5. The apparatus according to claim 4, wherein said control unit stops said belt driving unit together with the stop of said first driving unit and, thereafter, stops said second driving unit.

6. An image forming apparatus comprising: a plurality of photosensitive bodies and a plurality of driving units which rotate said photosensitive bodies; a belt driving unit which drives a belt that is come into contact with said plurality ofphotosensitive bodies; a plurality of detection sections which are rotated in association with the rotation of said photosensitive bodies; a plurality of detecting units each of which is arranged so as to face each of said rotated detection sections ata same fixing position and outputs a detection signal when each of said rotated detection sections is detected at the facing position; a drive control unit which simultaneously drives said plurality of driving units and drives said belt driving unit soas to simultaneously rotate said plurality of photosensitive bodies; a stop control unit which discriminates rotational phase differences of said photosensitive bodies on the basis of a reception time difference each time a detection signal is receivedfrom each of said detecting units and sequentially stops the driving units of said photosensitive bodies in correspondence to said rotational phase differences; and a belt drive stopping unit which stops said belt driving unit before the driving unitwhose stopping order is the last is stopped after said driving unit whose stopping order is the first was stopped.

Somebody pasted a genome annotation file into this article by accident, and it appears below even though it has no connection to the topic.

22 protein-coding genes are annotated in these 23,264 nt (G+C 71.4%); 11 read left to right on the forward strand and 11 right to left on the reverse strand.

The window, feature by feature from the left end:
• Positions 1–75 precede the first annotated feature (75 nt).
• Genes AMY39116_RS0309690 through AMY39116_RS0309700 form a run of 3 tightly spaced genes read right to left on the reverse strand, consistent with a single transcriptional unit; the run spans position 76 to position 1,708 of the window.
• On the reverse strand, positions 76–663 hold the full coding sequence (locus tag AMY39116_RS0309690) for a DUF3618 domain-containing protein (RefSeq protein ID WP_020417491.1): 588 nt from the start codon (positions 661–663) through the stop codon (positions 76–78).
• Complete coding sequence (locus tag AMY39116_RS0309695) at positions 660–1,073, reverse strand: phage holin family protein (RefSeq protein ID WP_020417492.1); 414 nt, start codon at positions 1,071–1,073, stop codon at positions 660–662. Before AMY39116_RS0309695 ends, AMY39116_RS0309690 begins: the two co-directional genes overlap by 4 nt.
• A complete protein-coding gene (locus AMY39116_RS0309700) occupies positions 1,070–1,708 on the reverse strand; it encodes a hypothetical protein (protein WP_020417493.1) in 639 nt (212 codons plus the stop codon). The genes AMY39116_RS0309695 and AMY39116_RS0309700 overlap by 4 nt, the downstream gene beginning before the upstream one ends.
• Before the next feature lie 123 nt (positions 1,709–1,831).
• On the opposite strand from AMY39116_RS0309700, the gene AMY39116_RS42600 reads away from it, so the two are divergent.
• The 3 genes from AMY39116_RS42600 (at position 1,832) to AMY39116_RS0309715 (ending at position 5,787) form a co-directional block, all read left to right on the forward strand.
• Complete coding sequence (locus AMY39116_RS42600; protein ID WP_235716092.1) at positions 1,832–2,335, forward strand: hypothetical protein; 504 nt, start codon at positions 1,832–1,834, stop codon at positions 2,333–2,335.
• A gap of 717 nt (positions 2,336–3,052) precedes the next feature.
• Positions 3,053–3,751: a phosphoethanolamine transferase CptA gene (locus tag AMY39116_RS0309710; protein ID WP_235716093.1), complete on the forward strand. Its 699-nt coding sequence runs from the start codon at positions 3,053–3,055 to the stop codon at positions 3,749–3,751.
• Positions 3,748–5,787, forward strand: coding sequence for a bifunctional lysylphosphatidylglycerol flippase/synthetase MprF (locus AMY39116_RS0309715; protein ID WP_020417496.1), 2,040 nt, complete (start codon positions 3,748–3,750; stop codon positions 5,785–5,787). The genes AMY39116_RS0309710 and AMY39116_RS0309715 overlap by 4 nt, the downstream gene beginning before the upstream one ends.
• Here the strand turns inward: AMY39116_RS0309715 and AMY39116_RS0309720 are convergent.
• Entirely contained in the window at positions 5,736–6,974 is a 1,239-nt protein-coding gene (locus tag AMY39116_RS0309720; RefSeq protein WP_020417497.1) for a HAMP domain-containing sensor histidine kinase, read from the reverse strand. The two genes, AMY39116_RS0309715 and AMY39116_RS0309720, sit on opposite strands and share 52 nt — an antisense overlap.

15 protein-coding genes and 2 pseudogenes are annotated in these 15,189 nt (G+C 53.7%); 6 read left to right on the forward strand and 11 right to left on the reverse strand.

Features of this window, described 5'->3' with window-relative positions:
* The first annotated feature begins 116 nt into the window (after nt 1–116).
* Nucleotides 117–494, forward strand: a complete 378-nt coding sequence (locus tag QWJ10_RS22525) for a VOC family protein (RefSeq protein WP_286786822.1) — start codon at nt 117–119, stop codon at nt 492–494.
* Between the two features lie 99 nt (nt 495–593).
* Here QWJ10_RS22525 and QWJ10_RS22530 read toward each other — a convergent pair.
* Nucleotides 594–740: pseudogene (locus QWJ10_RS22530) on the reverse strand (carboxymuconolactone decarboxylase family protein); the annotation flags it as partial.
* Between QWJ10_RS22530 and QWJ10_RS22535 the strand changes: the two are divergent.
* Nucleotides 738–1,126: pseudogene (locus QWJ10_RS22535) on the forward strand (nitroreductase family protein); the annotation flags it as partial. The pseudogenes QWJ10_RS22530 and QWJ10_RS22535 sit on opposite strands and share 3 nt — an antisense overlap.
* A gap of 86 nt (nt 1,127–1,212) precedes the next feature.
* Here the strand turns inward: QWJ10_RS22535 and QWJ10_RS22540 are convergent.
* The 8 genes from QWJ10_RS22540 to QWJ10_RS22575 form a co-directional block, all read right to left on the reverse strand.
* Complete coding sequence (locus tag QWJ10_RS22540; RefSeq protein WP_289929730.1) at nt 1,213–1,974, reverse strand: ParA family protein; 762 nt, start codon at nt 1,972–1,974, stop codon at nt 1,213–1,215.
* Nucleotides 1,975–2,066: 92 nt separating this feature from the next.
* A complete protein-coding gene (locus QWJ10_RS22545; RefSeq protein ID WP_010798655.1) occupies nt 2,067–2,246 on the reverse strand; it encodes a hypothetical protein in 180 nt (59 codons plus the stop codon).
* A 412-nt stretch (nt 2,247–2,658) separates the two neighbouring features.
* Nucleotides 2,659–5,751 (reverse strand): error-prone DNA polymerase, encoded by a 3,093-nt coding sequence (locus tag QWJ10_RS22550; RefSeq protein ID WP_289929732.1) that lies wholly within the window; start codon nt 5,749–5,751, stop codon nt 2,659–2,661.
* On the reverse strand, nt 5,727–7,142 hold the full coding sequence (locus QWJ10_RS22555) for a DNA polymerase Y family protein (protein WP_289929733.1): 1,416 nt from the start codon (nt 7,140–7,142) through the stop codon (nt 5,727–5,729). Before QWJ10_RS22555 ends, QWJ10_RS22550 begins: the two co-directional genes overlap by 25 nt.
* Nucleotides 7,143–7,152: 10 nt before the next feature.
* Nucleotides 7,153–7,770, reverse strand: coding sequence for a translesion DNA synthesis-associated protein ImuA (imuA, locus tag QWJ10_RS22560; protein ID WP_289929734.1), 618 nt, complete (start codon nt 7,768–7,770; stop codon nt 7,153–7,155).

Description: BACKGROUND OF THE INVENTION

1. Field of the Invention

The invention relates to a position setting method of a photosensitive body for suppressing friction between a belt and the photosensitive body as an image holding body and to an image forming apparatus.

2. Related Background Art

Ordinarily, in a multicolor image forming apparatus such as a color electrophotographic printer or the like, for example, image holding bodies (hereinbelow, referred to as photosensitive drums) for forming toner images of K (black), Y (yellow), M(magenta), and C (cyan) are arranged in a line on a belt at predetermined intervals. In the following description, for example, it is assumed that the photosensitive drums are arranged from an upstream in the conveying direction of a sheet toward itsdownstream in order of K, Y, M, and C.